I’ll take this Coyne scientist to the Jerry one any day.
Modern scientific evolutionary theory is the best explanation we have of the origin of the universe and all life in it.
Head, let me introduce you to desk…
Its no more right when said by someone ‘on our side’.
I’m starting to wonder whether the quote is authentic or is at best compressed from a longer statement, resulting in that mistake. I can’t seem to find the source.
Maybe he means the theories are evolutionary, i.e. change in response to new evidence?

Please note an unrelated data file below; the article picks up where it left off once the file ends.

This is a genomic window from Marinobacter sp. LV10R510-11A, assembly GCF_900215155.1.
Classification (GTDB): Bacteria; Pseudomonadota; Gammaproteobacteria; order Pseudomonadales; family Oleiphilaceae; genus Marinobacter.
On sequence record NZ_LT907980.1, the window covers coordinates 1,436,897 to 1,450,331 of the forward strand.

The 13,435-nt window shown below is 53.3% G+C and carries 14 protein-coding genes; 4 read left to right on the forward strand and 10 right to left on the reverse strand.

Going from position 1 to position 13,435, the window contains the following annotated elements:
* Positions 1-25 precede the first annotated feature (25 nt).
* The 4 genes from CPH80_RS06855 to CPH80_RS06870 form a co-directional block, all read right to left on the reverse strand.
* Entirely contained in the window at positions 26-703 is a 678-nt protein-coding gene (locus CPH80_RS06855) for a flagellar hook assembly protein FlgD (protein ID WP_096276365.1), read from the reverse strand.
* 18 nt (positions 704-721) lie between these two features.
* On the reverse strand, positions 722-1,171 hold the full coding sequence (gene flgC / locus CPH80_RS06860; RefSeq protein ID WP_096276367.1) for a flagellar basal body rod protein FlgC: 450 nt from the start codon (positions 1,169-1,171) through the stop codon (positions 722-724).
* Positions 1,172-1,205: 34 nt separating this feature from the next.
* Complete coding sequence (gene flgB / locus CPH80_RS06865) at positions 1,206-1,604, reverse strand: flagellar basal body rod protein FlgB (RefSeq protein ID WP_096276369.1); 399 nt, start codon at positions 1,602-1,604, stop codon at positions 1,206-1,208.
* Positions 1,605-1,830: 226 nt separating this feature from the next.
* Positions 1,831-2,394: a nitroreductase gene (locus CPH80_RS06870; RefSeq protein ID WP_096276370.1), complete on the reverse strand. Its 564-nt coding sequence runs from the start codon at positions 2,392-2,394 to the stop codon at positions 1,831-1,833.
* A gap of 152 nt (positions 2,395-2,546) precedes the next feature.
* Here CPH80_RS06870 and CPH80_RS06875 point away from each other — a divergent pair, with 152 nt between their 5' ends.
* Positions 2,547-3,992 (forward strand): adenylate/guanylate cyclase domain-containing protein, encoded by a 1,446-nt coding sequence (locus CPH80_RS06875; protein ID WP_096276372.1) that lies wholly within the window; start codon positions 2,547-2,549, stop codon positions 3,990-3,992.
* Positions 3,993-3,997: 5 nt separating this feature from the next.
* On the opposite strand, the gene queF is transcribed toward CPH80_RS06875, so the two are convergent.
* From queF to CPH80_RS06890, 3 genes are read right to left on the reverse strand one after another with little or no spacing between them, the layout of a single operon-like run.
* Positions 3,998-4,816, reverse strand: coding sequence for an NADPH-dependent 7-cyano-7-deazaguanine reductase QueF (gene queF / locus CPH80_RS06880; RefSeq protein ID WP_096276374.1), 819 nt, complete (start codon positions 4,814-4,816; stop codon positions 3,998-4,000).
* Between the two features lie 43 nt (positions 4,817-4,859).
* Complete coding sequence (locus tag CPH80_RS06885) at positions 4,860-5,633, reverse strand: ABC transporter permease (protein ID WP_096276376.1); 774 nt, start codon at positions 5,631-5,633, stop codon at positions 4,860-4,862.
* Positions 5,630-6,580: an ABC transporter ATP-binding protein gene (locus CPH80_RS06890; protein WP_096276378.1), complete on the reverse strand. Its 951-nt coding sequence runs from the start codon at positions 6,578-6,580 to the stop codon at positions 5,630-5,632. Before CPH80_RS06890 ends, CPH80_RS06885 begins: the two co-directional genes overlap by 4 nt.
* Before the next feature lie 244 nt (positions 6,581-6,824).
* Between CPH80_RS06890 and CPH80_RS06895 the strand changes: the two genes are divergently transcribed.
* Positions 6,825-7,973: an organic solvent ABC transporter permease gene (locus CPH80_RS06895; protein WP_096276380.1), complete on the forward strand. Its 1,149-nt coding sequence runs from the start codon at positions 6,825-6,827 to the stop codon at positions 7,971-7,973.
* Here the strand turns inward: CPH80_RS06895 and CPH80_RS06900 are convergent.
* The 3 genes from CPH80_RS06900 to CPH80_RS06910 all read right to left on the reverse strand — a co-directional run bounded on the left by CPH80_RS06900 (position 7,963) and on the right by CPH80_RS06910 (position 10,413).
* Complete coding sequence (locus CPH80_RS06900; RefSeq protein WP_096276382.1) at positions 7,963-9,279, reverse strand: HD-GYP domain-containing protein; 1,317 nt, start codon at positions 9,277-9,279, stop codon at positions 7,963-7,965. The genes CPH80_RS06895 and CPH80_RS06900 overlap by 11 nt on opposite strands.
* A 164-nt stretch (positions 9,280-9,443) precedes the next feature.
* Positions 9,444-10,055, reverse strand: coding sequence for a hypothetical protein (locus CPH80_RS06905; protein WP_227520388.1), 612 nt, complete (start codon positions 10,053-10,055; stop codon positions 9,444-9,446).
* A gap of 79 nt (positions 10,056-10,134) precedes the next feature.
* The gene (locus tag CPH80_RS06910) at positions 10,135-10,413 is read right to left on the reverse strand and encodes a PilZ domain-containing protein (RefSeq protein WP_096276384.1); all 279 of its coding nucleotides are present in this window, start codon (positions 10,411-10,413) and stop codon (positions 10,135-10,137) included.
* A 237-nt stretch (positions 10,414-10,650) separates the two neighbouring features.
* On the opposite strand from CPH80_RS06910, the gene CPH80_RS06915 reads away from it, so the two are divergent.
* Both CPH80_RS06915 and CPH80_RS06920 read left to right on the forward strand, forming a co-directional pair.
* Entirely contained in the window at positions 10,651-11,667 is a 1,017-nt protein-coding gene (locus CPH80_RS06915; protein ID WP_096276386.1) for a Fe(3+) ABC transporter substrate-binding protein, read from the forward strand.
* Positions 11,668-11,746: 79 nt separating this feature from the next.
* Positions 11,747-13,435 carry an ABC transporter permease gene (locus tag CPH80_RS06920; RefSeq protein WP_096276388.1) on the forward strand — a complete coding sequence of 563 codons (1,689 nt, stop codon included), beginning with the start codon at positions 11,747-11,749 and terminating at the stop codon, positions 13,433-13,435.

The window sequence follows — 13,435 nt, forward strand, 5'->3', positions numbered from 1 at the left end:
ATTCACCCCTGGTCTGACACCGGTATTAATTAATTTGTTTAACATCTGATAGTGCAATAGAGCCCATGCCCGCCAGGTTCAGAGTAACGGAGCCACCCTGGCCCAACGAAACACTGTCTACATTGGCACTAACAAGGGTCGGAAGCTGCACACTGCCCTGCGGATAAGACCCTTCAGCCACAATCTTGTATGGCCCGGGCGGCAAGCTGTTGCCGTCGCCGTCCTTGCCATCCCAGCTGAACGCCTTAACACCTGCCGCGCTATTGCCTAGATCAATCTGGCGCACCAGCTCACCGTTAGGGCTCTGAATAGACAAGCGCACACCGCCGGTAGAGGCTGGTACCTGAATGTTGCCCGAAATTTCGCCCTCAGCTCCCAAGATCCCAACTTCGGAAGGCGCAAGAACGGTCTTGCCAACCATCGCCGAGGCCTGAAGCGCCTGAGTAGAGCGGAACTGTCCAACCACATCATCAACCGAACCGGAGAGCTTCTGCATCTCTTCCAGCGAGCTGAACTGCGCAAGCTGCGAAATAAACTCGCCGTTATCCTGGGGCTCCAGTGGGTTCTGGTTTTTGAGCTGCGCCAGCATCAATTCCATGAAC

I think the tie in comes from the Strong Anthropic Principle, although I can’t find an exact quote. But the winding path from “Finding Darwin’s God”, Kenneth R. Miller, quotes seem to support the connection of biological evolution to the universe evolving to provide for life. Misc quotes from chap “The Road Back Home”, Carr and Rees, “the possibility of life as we know it evolving in the Universe depends on the values of a few basic physical constants– and is in some respects sensitive to their numerical values”, “Even if all apparently anthropic coincidences could be explained in this way, it would still be remarkable that the relationships dictated by physical theory happened to be those propitious for life.” Hawking, “the odds against a universe like ours emerging out of something like the Big Bang are enormous. I think there are clearly religious implications.” Daniel Bennett (not a fan of religion), “Believers in any of the proposed strong versions of the Anthropic Principle think they can deduce something wonderful and surprising from the fact that we conscious observers are here–for instance, that in some sense the universe exists for us, or that perhaps we exist so that the universe as a whole can exist, or even that God created the universe the way He did so that we would be possible.”